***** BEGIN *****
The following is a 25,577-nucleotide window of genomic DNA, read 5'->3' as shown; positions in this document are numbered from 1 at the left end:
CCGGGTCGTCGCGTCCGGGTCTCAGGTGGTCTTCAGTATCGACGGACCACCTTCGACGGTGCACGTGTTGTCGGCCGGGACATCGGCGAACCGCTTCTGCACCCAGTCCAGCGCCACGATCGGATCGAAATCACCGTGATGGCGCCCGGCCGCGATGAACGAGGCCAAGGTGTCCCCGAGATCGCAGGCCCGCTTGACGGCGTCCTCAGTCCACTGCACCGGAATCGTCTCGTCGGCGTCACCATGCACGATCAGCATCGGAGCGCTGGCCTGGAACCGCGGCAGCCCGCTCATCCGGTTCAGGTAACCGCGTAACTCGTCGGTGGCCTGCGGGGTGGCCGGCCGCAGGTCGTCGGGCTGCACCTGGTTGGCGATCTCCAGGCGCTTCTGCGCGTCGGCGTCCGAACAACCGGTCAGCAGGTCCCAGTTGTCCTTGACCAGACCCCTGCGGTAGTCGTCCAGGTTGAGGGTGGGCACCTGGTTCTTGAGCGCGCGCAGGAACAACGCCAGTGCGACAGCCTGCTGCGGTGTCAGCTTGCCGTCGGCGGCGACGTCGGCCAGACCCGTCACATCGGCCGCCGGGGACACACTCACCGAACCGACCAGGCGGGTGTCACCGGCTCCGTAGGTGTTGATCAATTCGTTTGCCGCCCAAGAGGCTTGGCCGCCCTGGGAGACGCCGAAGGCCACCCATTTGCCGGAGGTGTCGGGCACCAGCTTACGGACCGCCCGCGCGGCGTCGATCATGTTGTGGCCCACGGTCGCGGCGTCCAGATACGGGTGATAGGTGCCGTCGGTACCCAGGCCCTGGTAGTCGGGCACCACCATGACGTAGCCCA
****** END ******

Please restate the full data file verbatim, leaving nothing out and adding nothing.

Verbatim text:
The following is a 25,577-nucleotide window of genomic DNA, read 5'->3' as shown; positions in this document are numbered from 1 at the left end:
CCGGGTCGTCGCGTCCGGGTCTCAGGTGGTCTTCAGTATCGACGGACCACCTTCGACGGTGCACGTGTTGTCGGCCGGGACATCGGCGAACCGCTTCTGCACCCAGTCCAGCGCCACGATCGGATCGAAATCACCGTGATGGCGCCCGGCCGCGATGAACGAGGCCAAGGTGTCCCCGAGATCGCAGGCCCGCTTGACGGCGTCCTCAGTCCACTGCACCGGAATCGTCTCGTCGGCGTCACCATGCACGATCAGCATCGGAGCGCTGGCCTGGAACCGCGGCAGCCCGCTCATCCGGTTCAGGTAACCGCGTAACTCGTCGGTGGCCTGCGGGGTGGCCGGCCGCAGGTCGTCGGGCTGCACCTGGTTGGCGATCTCCAGGCGCTTCTGCGCGTCGGCGTCCGAACAACCGGTCAGCAGGTCCCAGTTGTCCTTGACCAGACCCCTGCGGTAGTCGTCCAGGTTGAGGGTGGGCACCTGGTTCTTGAGCGCGCGCAGGAACAACGCCAGTGCGACAGCCTGCTGCGGTGTCAGCTTGCCGTCGGCGGCGACGTCGGCCAGACCCGTCACATCGGCCGCCGGGGACACACTCACCGAACCGACCAGGCGGGTGTCACCGGCTCCGTAGGTGTTGATCAATTCGTTTGCCGCCCAAGAGGCTTGGCCGCCCTGGGAGACGCCGAAGGCCACCCATTTGCCGGAGGTGTCGGGCACCAGCTTACGGACCGCCCGCGCGGCGTCGATCATGTTGTGGCCCACGGTCGCGGCGTCCAGATACGGGTGATAGGTGCCGTCGGTACCCAGGCCCTGGTAGTCGGGCACCACCATGACGTAGCCCA